So does the adoption of a positivist, scientific, approach or idealist approach to audit, affect report-writing process and output style? Well, yes.

Think back to your school days when you wrote up your science experiments. They were big on method and data and short on narrative and description. The overall length of the report was shorter, the tone was terse and the overall report was strong on structure. The content of the report is different. It deals with fact. Right. Wrong.

Then think about your creative writing. It was unstructured, low on data, big on prose, with a narrative that described and made sense of the subject being presented. There is no sense of right or wrong, just how the characters and viewpoint of the narrative see things.

So when I think  about the audit world, why then do we see reports that only or predominantly apply the positivist, scientific method. Is it because internal audit has a history of emerging from operational control and compliance processes? At this level perhaps right and wrong do exist (or at least as defined by the control framework’s rules). Perhaps here it does make sense to report and rank exceptions and to describe these in a terse, objective manner.

Yet the demands of good audit committee members is changing. They want the ‘right’ answer but to bigger, strategic questions. Does the old style of mechanical reporting make sense still? I think not. If we think about an audit report to consider a more strategic question, then would an idealist style of narrative reporting work. Well again I think not. An idealist report would include narrative, probably not provide a conclusion and would not generate a structure beyond the overall narrative. I suspect most audit committee members would be unwilling to engage with a narrative style that required a small novel to be read for each meeting.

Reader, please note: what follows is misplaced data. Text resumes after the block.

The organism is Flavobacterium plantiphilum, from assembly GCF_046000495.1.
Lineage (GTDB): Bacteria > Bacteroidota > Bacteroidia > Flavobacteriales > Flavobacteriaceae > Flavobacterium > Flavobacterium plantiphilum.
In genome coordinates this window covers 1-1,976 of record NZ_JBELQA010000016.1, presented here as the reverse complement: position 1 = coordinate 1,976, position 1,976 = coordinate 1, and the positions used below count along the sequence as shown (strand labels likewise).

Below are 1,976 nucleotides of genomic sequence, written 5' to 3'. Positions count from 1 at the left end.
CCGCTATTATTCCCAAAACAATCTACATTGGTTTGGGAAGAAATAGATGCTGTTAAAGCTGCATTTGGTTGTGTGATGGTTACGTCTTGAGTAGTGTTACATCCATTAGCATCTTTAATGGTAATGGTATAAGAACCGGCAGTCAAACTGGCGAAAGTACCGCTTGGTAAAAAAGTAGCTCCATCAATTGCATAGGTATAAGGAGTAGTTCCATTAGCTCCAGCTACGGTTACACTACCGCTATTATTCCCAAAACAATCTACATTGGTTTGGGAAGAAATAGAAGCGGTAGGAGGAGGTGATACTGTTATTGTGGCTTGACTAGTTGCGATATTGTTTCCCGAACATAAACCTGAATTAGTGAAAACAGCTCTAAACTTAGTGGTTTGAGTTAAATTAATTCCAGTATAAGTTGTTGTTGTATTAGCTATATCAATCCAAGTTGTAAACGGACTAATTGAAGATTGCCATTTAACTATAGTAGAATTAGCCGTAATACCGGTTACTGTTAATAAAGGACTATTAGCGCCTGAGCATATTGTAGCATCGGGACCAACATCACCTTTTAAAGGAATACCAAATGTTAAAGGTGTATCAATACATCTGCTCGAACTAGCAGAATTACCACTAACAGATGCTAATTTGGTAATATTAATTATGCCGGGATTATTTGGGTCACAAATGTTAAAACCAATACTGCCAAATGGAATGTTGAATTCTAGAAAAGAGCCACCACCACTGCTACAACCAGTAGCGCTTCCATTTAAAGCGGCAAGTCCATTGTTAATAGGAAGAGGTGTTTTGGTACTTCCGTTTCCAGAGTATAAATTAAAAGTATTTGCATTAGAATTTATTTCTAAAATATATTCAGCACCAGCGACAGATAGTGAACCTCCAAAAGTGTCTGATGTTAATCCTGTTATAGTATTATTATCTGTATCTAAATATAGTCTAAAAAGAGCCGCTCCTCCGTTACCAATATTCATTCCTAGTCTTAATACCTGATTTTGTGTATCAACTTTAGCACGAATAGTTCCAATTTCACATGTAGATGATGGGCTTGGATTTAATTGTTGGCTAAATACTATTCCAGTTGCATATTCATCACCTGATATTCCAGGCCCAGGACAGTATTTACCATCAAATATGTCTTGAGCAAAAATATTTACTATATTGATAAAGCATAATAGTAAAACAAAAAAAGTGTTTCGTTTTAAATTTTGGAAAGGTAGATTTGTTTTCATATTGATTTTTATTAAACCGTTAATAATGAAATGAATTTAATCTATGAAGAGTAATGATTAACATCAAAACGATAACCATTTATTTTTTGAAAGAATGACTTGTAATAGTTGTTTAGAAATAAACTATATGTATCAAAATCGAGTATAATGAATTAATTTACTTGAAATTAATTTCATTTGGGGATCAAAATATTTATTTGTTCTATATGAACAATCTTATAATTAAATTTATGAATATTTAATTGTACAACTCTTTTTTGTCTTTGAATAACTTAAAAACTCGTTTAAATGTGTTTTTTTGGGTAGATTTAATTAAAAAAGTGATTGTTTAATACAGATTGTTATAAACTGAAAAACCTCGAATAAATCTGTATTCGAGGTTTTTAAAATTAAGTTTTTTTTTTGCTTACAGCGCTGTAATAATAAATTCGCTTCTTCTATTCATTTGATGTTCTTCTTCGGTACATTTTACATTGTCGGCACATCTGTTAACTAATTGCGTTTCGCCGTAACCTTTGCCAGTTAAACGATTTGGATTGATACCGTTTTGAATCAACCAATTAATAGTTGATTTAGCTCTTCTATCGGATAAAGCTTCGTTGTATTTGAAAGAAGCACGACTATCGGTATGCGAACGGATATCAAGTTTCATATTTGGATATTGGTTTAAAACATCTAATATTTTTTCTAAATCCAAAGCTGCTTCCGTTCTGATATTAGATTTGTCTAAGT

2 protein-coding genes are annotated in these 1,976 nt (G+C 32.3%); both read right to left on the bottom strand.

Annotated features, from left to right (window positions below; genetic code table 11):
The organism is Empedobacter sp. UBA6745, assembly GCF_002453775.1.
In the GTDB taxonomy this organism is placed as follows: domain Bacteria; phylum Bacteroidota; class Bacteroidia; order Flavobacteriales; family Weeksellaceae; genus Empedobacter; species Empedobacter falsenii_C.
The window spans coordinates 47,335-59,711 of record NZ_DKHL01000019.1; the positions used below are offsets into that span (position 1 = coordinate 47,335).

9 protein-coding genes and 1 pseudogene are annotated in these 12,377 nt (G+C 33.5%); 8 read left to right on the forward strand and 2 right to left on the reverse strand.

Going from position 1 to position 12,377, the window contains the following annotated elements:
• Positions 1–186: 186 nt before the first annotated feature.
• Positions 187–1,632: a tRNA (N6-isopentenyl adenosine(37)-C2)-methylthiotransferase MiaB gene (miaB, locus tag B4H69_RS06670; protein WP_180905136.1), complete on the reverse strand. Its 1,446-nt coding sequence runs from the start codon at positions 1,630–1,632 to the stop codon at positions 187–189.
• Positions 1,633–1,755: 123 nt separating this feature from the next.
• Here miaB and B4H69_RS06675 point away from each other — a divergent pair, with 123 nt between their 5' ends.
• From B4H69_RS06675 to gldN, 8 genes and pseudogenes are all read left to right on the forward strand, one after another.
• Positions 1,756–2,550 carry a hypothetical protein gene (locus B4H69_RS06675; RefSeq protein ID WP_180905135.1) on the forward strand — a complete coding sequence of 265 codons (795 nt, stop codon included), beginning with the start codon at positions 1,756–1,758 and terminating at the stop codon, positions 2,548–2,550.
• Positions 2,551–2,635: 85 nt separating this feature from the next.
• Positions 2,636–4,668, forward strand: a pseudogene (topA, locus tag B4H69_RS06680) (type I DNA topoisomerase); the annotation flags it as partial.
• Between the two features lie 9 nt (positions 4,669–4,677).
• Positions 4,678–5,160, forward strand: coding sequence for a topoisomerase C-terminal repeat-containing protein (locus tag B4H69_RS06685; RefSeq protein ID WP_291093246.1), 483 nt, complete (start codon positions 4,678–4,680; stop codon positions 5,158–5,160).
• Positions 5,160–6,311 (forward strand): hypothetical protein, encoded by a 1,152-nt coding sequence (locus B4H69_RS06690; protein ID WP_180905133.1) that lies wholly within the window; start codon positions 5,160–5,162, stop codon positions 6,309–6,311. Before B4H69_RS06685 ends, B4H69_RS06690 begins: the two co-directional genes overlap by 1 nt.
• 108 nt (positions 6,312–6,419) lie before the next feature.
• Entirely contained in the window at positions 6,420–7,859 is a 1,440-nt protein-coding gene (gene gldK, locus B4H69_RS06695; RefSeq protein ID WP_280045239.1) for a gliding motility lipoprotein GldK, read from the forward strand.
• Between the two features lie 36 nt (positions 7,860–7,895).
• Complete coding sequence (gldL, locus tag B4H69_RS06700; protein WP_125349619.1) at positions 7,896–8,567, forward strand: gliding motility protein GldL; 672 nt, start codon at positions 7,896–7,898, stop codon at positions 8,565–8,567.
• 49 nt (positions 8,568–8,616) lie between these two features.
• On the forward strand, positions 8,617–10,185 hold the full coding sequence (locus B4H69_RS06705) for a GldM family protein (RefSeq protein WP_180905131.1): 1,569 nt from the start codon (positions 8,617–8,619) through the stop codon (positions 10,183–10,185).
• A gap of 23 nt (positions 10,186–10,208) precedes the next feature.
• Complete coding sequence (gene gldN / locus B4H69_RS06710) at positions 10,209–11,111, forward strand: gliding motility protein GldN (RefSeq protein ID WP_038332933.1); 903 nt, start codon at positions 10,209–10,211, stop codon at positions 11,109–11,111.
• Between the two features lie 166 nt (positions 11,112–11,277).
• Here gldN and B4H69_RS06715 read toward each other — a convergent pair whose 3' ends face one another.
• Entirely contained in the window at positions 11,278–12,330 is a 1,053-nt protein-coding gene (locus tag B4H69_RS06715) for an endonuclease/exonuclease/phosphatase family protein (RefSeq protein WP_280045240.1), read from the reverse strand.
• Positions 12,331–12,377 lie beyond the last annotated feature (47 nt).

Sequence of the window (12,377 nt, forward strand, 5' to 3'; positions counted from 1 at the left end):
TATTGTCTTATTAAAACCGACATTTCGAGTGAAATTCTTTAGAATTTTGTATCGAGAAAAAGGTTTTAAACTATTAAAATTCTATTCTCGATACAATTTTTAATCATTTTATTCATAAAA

So is there an answer in-between? Yes, I think so. The realist approach considers truth to be objective. It accepts that there is a right answer, but that people have different perceptions of it. So in an audit sense the report’s job is to present a narrative that talks about different understandings of the facts, yet provides an argument that a specific understanding is, materially, right.

Thus when my clients in my early part of the career asked for ‘context’ to be put in the report, it was not a vain attempt to appear better in front of the Audit Committee and their bosses, but really an attempt to show that the same ‘facts’ have more than one possible interpretation. This learning can be added into the report-writing mix. In particular it could  be used to provide reports that understand our human need to understand, but accept that the world is complex. In a sense, should audit reports not be more consultancy-like in their format? They often use diagrams, colour, narrative, data and text to present an argument. In my view internal audit reports present a researched and evidence-based argument for the assurance opinion provided.

I still like a structure to audit reports. I like to assess issues or risks on a prioritised basis. Yet I want to have the space to make a narrative argument. Perhaps we, as a profession, should re-imagine the audit report from a realist perspective? The social world is messy and untidy and audit reports should impose order and structure to it, yet they should not pretend it is simple or artificially less complex. In my experience, the quality of audit committee members has got better and better over my career and I have had the pleasure of working with some great audit committee members. I think they can cope with knowledge that the world is complex and that complex questions do not have simple answers. Is it not wrong of us to pretend otherwise?

So is it time to take a step back from your audit reporting? What approach underpins your style?